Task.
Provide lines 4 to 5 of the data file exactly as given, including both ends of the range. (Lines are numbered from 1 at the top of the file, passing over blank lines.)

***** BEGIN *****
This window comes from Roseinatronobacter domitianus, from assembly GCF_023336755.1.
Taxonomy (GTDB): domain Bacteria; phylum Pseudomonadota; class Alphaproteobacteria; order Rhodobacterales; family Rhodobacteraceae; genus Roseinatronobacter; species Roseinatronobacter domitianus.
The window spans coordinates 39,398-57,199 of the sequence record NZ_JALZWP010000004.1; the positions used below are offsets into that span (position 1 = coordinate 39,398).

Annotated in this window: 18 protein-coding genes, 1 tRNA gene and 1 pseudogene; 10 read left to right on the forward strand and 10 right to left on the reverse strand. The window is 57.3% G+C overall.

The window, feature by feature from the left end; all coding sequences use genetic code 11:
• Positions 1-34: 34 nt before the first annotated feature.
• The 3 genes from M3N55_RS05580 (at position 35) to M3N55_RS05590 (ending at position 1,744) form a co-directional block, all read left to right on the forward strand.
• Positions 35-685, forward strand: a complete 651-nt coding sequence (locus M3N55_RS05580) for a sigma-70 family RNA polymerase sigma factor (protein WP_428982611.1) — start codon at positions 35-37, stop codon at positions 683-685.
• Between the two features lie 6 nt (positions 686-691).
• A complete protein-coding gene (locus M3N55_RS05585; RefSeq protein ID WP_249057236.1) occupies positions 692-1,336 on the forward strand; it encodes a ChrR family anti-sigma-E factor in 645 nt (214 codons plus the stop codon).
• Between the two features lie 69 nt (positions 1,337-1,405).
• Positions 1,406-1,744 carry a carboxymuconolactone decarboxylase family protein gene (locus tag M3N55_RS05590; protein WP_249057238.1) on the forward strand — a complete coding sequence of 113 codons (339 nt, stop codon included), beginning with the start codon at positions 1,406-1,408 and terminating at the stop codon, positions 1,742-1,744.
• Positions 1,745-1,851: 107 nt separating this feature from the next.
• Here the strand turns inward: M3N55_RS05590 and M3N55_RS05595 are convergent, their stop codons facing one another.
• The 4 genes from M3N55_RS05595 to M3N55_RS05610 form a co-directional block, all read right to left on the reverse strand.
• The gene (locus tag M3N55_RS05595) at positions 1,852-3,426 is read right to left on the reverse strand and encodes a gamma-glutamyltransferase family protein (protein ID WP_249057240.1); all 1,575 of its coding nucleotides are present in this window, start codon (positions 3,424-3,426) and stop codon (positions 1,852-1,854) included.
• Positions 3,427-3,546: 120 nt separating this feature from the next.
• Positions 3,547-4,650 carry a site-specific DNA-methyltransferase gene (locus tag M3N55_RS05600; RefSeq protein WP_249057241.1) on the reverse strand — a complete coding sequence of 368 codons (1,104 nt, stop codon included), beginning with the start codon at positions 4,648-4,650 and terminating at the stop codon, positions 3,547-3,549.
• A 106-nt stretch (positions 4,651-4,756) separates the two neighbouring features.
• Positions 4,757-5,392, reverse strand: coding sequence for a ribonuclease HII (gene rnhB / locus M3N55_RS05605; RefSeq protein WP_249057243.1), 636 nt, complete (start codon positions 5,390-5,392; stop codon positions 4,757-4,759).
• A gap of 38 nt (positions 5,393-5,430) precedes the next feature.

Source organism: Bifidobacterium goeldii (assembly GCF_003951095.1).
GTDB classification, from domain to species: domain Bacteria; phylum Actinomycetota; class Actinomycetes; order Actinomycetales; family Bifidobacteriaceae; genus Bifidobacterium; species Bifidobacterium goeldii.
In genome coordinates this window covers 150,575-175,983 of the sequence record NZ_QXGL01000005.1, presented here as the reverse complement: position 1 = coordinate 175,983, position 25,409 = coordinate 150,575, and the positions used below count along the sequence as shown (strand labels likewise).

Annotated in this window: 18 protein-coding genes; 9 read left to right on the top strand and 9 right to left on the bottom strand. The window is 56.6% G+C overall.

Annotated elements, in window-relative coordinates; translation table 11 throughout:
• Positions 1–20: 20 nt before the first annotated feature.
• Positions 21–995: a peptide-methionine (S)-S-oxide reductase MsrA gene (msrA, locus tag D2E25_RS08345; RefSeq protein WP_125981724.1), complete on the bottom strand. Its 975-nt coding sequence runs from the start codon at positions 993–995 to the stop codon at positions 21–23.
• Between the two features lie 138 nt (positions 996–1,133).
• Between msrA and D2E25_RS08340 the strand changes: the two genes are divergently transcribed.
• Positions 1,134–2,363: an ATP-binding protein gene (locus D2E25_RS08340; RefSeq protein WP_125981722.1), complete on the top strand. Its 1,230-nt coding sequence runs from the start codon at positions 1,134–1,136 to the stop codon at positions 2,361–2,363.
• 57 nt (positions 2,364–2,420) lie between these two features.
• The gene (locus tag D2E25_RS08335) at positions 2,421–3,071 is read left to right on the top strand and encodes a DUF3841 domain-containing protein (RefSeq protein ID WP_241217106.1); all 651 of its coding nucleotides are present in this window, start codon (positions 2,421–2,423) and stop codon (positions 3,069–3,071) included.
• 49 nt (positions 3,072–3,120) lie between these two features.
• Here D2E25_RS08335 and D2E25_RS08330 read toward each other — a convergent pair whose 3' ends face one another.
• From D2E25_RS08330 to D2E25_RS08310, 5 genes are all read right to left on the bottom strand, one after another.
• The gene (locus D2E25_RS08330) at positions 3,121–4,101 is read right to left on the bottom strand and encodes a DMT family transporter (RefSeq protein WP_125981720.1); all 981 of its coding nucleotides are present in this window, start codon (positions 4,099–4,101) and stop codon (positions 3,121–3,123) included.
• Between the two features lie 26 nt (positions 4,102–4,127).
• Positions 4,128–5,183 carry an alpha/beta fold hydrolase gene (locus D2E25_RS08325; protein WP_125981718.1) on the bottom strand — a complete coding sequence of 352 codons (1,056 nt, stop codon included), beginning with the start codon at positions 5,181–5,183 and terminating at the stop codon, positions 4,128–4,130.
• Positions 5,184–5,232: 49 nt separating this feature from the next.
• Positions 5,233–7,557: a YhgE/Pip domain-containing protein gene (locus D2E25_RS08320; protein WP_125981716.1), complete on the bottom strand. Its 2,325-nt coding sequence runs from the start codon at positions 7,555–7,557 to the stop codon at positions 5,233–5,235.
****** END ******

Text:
Annotated in this window: 18 protein-coding genes, 1 tRNA gene and 1 pseudogene; 10 read left to right on the forward strand and 10 right to left on the reverse strand. The window is 57.3% G+C overall.

The window, feature by feature from the left end; all coding sequences use genetic code 11: